Despite my relative youth I have had what used to be called “quite a few different jobs” and is now referred to as a “portfolio career”. In each of my incarnations, I have learned new skills and worked with some wonderful people who have often become friends. During one of my past lives working in corporate communications, I had a fantastic manager (we will call her Angela), who taught me more than most; but the thing that really sticks out when I think about Angela is her fanaticism for alignment.
Whenever one of our team would send a brochure for printing or deliver a presentation to a client, Angela always said, “Check the alignment one last time before you send it, please!” Not only was she polite, Angela was also a stickler for ensuring that text boxes and images lined up nicely and that there were no random extra spaces at the beginning of lines. This thoughtfulness and eye for detail is what made Angela excellent at her job and a great mentor.
Now, as a coach, I think of Angela often as I work with clients on a different kind of alignment: the alignment of their decisions and chosen actions with their values and life goals. In sessions where clients are figuring out who they want to be, what they want to do, and where they want to go, I frequently ask them to check their alignment before moving forward, with questions like, “What values are you honouring with this choice?” and “How does this action serve your ultimate objective?”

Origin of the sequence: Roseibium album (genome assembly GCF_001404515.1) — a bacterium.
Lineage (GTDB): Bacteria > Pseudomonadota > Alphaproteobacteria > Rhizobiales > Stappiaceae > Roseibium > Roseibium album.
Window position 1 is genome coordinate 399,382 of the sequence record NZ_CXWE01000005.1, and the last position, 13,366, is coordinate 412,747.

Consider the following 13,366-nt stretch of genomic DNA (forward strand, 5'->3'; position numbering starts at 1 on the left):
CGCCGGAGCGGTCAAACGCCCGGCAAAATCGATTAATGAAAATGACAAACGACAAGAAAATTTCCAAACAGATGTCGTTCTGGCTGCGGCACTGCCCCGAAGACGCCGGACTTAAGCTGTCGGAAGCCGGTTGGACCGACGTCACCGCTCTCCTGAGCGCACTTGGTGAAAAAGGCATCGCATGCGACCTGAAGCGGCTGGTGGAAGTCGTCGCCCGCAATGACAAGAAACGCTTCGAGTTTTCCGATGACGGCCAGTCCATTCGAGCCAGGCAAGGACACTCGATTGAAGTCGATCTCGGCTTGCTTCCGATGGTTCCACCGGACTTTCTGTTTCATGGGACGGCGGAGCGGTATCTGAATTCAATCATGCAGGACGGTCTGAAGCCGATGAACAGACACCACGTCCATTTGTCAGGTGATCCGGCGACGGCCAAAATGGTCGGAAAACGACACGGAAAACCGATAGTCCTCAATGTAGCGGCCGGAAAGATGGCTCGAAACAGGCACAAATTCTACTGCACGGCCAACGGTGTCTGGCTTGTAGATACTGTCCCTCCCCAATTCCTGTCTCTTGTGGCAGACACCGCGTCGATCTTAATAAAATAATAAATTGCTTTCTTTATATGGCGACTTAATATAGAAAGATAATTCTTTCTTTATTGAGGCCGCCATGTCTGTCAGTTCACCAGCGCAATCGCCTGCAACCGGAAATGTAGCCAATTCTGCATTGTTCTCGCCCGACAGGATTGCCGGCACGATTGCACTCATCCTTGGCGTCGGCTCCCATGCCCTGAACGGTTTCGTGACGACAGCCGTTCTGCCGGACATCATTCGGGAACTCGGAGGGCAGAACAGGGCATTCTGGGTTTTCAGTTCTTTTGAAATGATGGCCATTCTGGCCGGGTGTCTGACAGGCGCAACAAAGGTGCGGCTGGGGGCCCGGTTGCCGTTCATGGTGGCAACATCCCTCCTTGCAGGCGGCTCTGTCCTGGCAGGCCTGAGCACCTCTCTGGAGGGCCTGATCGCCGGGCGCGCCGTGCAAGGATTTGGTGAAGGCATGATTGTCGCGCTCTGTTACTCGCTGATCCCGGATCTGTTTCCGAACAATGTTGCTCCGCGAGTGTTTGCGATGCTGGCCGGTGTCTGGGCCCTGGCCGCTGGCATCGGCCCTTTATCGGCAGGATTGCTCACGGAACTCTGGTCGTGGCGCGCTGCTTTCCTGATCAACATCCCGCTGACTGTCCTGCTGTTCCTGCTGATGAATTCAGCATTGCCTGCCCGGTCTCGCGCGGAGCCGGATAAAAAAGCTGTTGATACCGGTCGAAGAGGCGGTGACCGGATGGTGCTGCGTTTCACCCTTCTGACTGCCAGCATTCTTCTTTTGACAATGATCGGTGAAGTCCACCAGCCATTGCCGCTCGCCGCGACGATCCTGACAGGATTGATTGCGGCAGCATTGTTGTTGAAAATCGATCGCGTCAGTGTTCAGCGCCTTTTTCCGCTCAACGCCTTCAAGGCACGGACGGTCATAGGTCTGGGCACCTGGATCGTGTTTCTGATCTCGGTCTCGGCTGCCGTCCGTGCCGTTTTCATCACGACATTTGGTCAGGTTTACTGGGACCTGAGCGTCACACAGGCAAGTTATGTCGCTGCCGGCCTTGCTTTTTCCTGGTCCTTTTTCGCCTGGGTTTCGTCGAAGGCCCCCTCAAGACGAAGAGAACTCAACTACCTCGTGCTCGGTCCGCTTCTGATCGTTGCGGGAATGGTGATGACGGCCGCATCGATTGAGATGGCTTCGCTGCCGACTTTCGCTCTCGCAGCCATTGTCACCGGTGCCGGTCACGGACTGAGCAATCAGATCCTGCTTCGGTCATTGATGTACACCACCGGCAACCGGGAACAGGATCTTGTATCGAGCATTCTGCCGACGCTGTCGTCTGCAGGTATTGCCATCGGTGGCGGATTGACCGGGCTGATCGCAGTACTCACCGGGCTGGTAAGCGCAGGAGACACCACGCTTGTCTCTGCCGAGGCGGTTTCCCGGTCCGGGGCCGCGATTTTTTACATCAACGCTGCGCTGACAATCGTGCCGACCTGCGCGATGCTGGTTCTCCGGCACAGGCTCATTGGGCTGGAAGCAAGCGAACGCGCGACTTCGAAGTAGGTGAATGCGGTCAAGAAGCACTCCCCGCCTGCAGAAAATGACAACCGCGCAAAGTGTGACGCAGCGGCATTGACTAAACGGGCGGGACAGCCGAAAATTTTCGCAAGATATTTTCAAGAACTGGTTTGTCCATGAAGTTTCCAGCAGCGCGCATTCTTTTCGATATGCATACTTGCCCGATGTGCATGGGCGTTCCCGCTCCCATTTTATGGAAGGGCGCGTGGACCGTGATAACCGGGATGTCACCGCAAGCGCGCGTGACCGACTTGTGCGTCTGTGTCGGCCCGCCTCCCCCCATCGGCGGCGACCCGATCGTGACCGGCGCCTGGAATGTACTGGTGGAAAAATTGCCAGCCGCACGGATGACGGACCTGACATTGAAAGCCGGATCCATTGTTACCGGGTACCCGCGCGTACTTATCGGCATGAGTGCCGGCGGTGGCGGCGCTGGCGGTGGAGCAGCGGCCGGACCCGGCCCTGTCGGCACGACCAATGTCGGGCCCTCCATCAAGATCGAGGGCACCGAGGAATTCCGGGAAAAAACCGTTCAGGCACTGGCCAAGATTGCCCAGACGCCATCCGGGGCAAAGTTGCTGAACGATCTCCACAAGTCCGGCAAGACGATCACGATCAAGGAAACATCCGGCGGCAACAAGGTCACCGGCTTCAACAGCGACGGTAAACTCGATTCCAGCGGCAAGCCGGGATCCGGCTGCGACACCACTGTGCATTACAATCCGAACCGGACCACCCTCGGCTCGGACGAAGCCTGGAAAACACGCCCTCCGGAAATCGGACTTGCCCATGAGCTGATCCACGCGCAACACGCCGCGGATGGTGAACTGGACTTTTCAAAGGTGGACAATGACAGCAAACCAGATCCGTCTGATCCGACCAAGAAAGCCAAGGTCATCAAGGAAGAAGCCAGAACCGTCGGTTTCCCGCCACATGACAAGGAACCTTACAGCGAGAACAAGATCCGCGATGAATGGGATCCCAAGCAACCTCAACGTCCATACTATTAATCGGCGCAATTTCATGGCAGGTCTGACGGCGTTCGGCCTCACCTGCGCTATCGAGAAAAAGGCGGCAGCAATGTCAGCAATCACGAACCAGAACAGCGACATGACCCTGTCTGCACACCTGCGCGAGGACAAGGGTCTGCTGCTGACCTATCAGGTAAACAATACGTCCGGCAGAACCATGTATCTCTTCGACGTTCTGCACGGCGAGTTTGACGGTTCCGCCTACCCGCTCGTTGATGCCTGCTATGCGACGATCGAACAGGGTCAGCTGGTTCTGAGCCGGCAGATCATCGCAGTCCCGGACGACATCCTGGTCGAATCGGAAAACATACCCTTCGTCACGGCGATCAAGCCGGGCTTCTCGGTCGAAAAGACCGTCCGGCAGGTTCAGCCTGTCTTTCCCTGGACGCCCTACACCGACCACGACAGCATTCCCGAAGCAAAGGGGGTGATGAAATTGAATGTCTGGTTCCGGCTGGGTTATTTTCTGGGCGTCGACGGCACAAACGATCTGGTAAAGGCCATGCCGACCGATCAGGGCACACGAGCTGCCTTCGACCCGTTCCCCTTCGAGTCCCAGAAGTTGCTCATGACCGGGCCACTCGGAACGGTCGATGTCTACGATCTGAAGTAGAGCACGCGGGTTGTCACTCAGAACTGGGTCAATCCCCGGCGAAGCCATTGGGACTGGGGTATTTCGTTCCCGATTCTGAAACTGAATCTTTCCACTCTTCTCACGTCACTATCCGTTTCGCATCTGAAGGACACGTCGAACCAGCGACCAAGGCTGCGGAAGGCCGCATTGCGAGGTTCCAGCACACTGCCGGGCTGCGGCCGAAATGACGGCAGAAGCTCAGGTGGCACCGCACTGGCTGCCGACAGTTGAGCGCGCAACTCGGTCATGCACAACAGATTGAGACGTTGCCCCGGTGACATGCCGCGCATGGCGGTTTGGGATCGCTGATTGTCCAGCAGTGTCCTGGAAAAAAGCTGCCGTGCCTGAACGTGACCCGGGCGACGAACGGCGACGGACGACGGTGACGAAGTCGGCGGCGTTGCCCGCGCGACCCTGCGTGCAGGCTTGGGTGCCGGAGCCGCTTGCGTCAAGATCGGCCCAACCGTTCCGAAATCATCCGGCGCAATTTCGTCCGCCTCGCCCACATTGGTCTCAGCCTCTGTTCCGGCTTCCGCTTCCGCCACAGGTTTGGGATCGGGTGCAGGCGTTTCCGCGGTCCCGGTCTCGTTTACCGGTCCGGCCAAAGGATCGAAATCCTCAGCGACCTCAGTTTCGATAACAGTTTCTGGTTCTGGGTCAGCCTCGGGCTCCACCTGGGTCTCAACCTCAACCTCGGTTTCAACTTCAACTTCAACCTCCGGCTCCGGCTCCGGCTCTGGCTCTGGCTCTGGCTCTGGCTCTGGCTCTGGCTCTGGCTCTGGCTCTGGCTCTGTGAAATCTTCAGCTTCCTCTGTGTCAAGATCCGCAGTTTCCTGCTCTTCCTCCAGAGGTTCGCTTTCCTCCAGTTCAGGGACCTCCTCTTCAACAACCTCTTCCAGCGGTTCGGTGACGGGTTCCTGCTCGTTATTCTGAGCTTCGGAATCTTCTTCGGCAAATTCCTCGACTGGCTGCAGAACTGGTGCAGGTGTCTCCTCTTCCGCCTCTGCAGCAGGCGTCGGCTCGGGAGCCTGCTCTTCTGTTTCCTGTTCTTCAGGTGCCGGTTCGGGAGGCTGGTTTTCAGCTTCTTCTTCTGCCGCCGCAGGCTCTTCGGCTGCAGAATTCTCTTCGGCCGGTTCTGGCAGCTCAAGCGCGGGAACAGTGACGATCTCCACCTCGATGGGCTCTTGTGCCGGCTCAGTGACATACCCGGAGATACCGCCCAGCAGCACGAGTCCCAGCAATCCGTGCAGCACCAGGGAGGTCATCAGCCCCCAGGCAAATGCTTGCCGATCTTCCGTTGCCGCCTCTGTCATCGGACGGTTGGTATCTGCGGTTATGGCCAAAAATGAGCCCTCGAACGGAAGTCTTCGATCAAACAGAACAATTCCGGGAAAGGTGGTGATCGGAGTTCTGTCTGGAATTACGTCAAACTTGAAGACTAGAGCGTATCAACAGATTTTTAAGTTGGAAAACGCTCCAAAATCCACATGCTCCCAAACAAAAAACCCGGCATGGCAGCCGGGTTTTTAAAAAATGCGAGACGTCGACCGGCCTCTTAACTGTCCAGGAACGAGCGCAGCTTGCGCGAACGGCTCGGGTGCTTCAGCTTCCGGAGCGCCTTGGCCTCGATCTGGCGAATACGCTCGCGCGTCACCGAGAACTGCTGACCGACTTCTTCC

However, while it is fairly easy to judge whether a couple of images are in a straight line in a PowerPoint presentation, evaluating the alignment of your goals with your values, or assessing whether your daily activities correspond to your broader aspirations is much more difficult. So how do you check the alignment of your choices before you approve and – metaphorically – send them to print?
There’s no quick-fix list for checking that your choices are coherent with your bigger-picture life plan, but I do have a few techniques that can offer help open up a path towards insight.
Know your value
Before you can decide whether something honours your values, you have to know what your values are! But how do you know what you value? One really effective way of identifying some of your values is to think about what makes you angry. Most times, when something makes your blood boil, it’s because one of your key values is being disrespected. If my husband gets furious when a car overtakes us on a curve at warp speed, it’s not because his masculine pride is wounded. It’s because protecting his family is right at the top of his values list. In films, when the “good” guys don’t triumph (you know those films where, right at the end, in a sly twist, you realise that the chap you’ve been told to root for and that the lawyer managed to get off was actually guilty all along?), my husband is always incandescent with rage. The disrespected value is, of course, his sense of justice.